One analogy I have found effective is the use of temperature/thermometers to teach students integers. I am lucky (sometimes I question this…) to live in a climate where the temperature varies from up to +30 degrees Celsius in the summer, to down to -30 degrees Celsius in the winter. Generally this strategy works quite well because students have a concept of temperature already as it is a lived experience for them every year – every summer the temperature goes up, and every winter the temperature goes down. It is also made easier by the fact that we have thermometers for the students to use at the school (so they have the opportunity for hands-on learning) and virtual thermometers are also available online if I wanted to incorporate technology or an online graphing application into the equation. The area where this falls short is when students must subtract a negative. This concept continues to be a struggle, although a couple of posts back, Gloria discussed a strategy she uses where students take away/subtract unhappy/negative feelings which then makes them happier. I thought this was a really neat analogy that I would like to try in the future!

    Another analogy I have always wanted to try, but have not yet had the opportunity to try is the pizza fractions math. I have a colleague who bakes pizzas with her students and then they do fractions with their pizzas before they eat them. I always thought this was such a neat idea. It would also be engaging for the students, although I’m not sure how focused on the math they would be once the pizzas came out. Reading Catherine’s response this week, titled “3D Geometry with Leap Motion: A lesson in interpretive Dance” I was interested to learn that this pizza idea may not actually support the learning of fractions to the extent that I had envisioned it would. Catherine shared, “I was fascinated by Pouw et al. (2014) article on the use of manipulatives with children in math and science and how the type of manipulative affected learning. Students who used symbolic representations of an item (for example pie pieces to learn fractions) were less able to transfer that knowledge to other scenarios while transfer of learning was higher for students who learned with arbitrary symbolic representations such as blocks (p. 64).” I did not read this article, but it looks like I should in order to gather more information before I start buying ingredients for a lesson that may not allow for the transfer of knowledge to other situations.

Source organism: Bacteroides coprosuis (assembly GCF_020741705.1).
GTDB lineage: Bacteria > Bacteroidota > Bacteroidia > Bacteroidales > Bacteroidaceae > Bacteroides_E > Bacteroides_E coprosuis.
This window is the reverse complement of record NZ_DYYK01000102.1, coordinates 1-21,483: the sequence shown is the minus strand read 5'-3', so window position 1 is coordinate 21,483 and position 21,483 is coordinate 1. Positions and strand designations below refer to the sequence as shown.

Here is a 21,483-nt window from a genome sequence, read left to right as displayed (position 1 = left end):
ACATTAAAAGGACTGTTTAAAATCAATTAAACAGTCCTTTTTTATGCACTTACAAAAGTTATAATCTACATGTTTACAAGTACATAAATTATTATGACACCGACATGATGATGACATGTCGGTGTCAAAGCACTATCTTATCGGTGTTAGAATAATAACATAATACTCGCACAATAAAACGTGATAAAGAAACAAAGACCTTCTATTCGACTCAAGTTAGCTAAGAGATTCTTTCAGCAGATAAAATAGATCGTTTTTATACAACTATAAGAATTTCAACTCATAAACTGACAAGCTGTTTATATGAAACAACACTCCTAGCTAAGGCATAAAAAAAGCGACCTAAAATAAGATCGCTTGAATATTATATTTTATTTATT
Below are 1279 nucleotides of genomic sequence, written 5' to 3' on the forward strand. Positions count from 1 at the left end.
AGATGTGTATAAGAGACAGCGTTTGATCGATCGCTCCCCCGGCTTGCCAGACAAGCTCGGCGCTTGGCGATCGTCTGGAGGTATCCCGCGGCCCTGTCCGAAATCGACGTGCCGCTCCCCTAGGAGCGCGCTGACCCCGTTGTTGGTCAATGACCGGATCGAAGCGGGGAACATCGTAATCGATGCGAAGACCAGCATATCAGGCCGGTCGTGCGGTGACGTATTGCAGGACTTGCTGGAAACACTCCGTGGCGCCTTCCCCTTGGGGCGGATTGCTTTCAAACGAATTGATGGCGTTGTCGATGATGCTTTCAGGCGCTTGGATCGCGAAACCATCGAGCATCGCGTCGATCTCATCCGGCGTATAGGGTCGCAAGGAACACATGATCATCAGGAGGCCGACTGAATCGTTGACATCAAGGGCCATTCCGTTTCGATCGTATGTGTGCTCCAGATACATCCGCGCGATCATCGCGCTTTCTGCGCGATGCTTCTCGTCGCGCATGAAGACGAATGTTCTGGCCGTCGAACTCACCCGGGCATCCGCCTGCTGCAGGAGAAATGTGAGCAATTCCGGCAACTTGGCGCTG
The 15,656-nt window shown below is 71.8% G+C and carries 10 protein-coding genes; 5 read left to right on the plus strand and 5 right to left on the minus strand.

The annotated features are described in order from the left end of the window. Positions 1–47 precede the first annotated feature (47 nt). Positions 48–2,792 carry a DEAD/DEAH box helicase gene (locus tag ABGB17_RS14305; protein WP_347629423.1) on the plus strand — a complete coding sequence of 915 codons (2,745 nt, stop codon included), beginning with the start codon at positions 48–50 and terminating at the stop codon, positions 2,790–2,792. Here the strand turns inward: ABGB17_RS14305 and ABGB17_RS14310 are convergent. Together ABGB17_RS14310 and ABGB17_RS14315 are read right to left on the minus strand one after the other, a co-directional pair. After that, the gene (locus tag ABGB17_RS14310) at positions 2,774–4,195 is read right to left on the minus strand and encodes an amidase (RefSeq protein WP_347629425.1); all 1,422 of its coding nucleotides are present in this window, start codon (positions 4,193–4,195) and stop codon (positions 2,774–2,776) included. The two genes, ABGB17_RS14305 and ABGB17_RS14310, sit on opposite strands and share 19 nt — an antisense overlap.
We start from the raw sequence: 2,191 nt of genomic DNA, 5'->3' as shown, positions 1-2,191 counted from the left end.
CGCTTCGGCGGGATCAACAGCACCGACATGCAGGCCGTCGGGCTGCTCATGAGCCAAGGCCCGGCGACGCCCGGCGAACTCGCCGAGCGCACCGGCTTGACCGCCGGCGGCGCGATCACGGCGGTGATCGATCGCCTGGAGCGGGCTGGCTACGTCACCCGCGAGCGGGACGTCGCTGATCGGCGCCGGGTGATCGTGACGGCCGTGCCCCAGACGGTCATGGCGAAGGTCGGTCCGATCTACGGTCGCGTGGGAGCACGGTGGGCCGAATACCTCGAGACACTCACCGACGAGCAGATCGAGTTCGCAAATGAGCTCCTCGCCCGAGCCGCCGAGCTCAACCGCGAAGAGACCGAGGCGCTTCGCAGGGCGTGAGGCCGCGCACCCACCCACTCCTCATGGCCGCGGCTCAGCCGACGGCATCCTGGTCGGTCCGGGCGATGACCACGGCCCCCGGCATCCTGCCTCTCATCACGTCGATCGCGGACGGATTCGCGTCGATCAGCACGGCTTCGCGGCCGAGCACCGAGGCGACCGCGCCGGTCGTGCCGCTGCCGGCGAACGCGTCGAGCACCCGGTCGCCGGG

1. Hi Mary, Thank you for sharing! There are definitely a few advantages to living in “extreme” weather regions— I never thought that math would be one of them. 🙂 In light of Catherine’s research, my thoughts with the pizza would be to use it as a “reinforcer” as opposed to a “teacher”. It would be the same pedagogical reasoning that I use when I give a Kahoot in class. It may not be the most educational, but it is at least related, and it is a hoot to do! ~Dana